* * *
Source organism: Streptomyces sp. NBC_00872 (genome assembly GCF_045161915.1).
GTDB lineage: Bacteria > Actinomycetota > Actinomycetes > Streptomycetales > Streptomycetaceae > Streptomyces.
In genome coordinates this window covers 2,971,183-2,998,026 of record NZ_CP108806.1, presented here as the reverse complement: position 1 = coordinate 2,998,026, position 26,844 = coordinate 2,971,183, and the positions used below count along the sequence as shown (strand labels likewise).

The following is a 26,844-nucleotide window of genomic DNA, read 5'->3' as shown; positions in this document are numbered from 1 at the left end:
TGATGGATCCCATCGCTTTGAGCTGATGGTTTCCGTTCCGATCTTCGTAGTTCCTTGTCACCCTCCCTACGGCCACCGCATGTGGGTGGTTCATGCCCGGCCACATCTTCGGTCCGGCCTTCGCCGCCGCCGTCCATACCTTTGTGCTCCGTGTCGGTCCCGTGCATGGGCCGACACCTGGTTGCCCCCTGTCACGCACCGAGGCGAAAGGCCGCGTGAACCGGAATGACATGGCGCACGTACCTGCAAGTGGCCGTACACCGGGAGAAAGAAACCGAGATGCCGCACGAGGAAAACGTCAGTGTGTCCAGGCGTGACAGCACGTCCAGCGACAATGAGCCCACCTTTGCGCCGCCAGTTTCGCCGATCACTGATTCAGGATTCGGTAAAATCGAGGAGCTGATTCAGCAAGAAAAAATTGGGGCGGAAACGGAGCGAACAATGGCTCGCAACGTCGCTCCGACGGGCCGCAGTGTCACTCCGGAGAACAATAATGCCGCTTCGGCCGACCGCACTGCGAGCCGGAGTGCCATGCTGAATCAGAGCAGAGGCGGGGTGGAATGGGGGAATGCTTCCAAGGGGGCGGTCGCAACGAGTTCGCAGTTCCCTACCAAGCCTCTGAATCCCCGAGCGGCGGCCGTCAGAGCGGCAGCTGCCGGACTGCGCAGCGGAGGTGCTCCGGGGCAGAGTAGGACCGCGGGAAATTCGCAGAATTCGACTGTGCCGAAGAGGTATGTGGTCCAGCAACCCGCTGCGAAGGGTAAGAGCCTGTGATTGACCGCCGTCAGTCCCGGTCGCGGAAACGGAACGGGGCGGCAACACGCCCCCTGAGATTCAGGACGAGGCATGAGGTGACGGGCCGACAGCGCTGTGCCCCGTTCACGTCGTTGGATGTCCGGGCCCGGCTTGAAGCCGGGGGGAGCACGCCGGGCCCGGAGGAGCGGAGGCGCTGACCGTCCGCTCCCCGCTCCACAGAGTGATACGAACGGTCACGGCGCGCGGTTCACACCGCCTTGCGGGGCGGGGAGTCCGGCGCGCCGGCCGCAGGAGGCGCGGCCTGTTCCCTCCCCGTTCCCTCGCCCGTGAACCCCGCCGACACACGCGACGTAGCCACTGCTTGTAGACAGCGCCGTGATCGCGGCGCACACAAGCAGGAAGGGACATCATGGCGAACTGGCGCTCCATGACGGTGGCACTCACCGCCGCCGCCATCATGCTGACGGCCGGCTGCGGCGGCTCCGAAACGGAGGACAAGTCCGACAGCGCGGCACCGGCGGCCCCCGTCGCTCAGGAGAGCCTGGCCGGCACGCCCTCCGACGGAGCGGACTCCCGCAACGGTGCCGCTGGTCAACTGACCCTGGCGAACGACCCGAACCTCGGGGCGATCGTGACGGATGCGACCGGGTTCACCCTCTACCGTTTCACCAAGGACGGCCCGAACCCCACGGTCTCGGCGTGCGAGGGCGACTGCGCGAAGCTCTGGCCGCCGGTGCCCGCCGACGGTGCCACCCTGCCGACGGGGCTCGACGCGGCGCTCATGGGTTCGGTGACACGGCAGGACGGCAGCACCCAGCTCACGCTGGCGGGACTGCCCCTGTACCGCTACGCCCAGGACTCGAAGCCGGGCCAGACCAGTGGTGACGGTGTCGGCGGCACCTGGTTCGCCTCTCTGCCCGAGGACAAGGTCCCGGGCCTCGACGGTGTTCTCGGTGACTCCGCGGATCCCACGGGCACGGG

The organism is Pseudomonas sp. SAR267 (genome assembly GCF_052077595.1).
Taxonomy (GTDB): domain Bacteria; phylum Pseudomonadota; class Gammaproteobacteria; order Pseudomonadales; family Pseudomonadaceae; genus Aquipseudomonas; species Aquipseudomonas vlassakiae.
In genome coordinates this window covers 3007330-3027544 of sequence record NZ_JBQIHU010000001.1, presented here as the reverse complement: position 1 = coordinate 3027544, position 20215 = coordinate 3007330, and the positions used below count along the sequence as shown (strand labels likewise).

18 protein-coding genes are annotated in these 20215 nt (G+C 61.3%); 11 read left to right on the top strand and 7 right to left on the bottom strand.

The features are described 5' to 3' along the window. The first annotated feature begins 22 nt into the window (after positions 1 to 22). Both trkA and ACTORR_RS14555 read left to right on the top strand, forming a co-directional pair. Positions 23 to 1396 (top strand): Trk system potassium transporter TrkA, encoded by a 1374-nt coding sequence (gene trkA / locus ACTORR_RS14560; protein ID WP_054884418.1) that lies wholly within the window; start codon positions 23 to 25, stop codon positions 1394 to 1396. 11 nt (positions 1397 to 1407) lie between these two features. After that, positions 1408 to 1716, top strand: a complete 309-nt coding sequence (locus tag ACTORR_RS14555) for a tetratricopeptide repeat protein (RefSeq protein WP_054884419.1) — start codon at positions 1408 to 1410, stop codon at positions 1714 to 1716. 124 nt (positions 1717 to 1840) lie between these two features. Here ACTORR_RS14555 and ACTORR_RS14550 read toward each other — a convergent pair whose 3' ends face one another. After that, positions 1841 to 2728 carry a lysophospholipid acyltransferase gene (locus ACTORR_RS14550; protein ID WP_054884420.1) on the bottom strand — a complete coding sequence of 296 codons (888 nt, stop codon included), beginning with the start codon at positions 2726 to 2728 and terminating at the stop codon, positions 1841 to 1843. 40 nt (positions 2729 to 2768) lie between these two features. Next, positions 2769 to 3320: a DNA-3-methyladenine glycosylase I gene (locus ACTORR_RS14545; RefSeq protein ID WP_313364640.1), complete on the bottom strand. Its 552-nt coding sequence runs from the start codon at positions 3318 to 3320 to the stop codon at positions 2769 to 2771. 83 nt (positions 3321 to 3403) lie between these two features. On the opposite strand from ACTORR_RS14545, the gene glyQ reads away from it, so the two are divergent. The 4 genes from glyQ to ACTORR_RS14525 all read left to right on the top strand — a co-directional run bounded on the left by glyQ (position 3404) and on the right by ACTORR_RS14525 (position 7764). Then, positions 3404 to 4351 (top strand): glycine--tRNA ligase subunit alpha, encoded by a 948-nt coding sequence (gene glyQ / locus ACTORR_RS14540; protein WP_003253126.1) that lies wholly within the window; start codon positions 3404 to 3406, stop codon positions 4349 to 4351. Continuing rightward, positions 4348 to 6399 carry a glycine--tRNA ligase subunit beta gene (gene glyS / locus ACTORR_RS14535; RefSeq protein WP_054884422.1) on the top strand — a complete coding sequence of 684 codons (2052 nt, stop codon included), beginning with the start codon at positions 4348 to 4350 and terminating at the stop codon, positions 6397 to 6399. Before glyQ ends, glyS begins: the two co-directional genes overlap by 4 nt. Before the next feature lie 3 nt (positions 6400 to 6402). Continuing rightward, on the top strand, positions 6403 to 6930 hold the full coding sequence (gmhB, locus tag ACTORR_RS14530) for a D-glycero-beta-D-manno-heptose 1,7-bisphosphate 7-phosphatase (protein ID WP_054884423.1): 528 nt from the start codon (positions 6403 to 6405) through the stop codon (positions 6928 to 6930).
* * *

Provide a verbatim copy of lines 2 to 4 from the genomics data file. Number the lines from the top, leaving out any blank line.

GTDB lineage: Bacteria > Actinomycetota > Actinomycetes > Streptomycetales > Streptomycetaceae > Streptomyces.
In genome coordinates this window covers 2,971,183-2,998,026 of record NZ_CP108806.1, presented here as the reverse complement: position 1 = coordinate 2,998,026, position 26,844 = coordinate 2,971,183, and the positions used below count along the sequence as shown (strand labels likewise).

The following is a 26,844-nucleotide window of genomic DNA, read 5'->3' as shown; positions in this document are numbered from 1 at the left end: